Sarb decision to cut repo rate broadly welcomed

Governor Lesetja Kgayango announced on Thursday that the rate had been cut to 6.5%.

FILE: Reserve Bank Governor Lesetja Kganyago. Picture: GCIS.

JOHANNESBURG – The decision by the Reserve Bank to cut the repo rate by 25 basis points has been broadly welcomed but some said that the Monetary Policy Committee could have been more aggressive in decreasing the rate.

Governor Lesetja Kganyago announced on Thursday that the rate had been cut to 6.5%.

Kganyago has predicted growth to be 0.6% this year, a far cry from the predicted 1.8% in January.

He said that the bank was, therefore, cutting the rate to encourage growth, saying inflation had stabilised.

“According to the Bureau for Economic Research second-quarter survey, expectations are for headline inflation of 4.8% in 2019.”

However, the Black Business Council said that the scope existed for a more ambitious 50 basis points reduction, which would give the economy a proper push.

Some members of the real estate industry concurred. Chairperson of the Seeff Property Group Samuel Seeff said that the decrease could have been bolder.

Apart from this though, Kganyago said that the overall outlook had improved and the rand has strengthened over the past few months.


The rand rallied against the dollar on Thursday and bond yields fell after the central bank cut its main lending rate by 25 basis points in a widely expected move to counter floundering economic growth.

At 1600 GMT, the rand was 0.93% higher at R13.8825 per dollar after closing at R14.0125 in a previous session.

“Current domestic conditions unequivocally favoured the SARB cutting rates, especially with the global macroclimate of monetary policy easing meaning any rate cut will likely have a muted impact on South African assets,” said market analyst at Monex Simon Harvey.

The reaction in the rand was tame by historical standards, he added.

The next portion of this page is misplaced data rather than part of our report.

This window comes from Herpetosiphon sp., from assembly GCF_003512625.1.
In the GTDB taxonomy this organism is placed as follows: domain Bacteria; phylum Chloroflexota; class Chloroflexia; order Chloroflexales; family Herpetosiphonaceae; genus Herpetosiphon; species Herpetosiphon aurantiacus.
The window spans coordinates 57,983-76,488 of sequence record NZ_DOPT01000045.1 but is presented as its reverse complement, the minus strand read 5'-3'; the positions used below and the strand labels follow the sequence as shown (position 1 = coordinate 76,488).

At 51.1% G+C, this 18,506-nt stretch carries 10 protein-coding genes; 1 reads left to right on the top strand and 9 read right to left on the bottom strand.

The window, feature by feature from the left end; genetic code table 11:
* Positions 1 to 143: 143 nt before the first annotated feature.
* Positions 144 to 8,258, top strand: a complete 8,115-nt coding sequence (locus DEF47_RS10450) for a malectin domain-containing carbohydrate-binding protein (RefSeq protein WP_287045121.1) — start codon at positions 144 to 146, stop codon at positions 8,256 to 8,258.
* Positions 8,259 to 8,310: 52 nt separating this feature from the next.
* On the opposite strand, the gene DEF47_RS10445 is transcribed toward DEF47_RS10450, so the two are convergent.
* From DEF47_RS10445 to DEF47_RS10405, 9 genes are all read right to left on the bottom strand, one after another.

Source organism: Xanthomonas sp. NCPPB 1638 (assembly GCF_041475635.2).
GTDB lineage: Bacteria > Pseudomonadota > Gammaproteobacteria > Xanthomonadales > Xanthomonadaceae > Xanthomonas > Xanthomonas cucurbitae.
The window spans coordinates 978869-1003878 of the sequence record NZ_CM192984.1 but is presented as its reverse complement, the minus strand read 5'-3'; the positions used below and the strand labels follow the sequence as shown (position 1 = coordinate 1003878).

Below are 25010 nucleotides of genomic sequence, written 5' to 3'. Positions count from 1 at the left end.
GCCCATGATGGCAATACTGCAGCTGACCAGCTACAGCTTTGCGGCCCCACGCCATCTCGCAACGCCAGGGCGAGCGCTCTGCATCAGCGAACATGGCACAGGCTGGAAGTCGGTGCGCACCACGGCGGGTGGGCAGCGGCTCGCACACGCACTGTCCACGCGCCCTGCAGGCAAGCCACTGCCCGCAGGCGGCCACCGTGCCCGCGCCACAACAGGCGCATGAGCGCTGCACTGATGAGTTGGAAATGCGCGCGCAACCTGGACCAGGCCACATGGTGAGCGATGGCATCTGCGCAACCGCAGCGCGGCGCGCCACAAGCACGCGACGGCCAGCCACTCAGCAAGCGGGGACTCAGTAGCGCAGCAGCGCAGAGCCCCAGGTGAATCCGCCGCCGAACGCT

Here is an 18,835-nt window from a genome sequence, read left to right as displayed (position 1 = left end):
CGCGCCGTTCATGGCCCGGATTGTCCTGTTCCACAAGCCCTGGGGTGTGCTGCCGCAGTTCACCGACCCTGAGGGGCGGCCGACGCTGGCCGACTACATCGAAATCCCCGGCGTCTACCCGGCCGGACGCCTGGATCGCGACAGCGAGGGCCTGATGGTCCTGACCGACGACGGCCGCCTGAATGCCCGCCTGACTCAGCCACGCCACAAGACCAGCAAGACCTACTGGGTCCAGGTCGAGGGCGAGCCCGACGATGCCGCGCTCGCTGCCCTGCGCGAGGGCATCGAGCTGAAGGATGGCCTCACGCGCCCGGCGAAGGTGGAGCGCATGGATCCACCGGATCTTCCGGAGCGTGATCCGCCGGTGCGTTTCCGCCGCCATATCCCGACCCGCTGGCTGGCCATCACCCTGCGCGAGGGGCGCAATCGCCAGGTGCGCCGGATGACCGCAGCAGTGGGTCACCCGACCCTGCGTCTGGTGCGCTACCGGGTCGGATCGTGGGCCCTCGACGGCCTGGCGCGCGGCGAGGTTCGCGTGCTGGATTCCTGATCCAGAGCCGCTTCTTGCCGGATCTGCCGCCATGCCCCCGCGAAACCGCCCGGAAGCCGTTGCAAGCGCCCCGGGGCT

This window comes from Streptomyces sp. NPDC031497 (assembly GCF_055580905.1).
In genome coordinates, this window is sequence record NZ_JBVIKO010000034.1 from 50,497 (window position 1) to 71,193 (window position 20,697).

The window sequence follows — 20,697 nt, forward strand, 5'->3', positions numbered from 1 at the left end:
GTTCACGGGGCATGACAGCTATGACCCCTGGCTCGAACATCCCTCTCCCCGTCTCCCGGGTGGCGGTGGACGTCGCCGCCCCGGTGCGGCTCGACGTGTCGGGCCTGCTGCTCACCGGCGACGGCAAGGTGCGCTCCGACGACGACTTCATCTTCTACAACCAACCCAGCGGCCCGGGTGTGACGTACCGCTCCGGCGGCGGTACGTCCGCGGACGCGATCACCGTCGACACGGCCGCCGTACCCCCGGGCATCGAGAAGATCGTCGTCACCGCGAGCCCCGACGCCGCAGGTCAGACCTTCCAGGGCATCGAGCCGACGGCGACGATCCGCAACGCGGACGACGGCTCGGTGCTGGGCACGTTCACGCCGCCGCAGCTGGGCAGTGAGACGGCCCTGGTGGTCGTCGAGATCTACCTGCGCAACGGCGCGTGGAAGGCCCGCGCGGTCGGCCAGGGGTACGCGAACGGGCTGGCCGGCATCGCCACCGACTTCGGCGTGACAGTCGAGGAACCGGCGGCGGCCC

Growth in Africa’s most industrialised economy contracted by a surprise 3.2% in the first quarter, swelling calls for the bank to do more to support consumer spending and corporate activity.

But in a media briefing on Thursday, the bank poured cold water on the long-term impact of lower lending rates, saying the weak economy was linked more to fiscal policies and a rate cut could only have a short term effect.

The US Federal Reserve is set to lower rates at its own policy meeting next week, a move likely to spur demand for higher-yielding emerging-market assets, although South Africa’s now lower lending rate may limit interest.

Traders said the rand in the meantime would likely see some increased volatility as investors looked for quick gains.

Bonds also crossed a crucial psychological mark, with the yield on benchmark 2026 government bonds dipping below 8% to 7.975%, 5 basis points lower on the day.

Stocks closed higher, with miners, retailers and financial firms, all of which benefit from the interest rate decision or its effect on the rand, topping the Johannesburg Stock Exchange’s blue-chip index.

The JSE Top-40 index rose 0.33% to 51,733 points and the broader all-share index closed 0.37% higher at 57,847 points.

Among top-40 companies, the biggest gainer was British American Tobacco, up 5.9% on the back of rival Philip Morris’ better-than-expected second-quarter earnings and improved full-year outlook.

Anglo American Platinum’s performance was also boosted by positive second-quarter results, lifting the stock 3.4%, with fellow miners AngloGold Ashanti, Goldfields and Exxaro close behind.

Additional reporting by Reuters.

(Edited by Leeto M Khoza)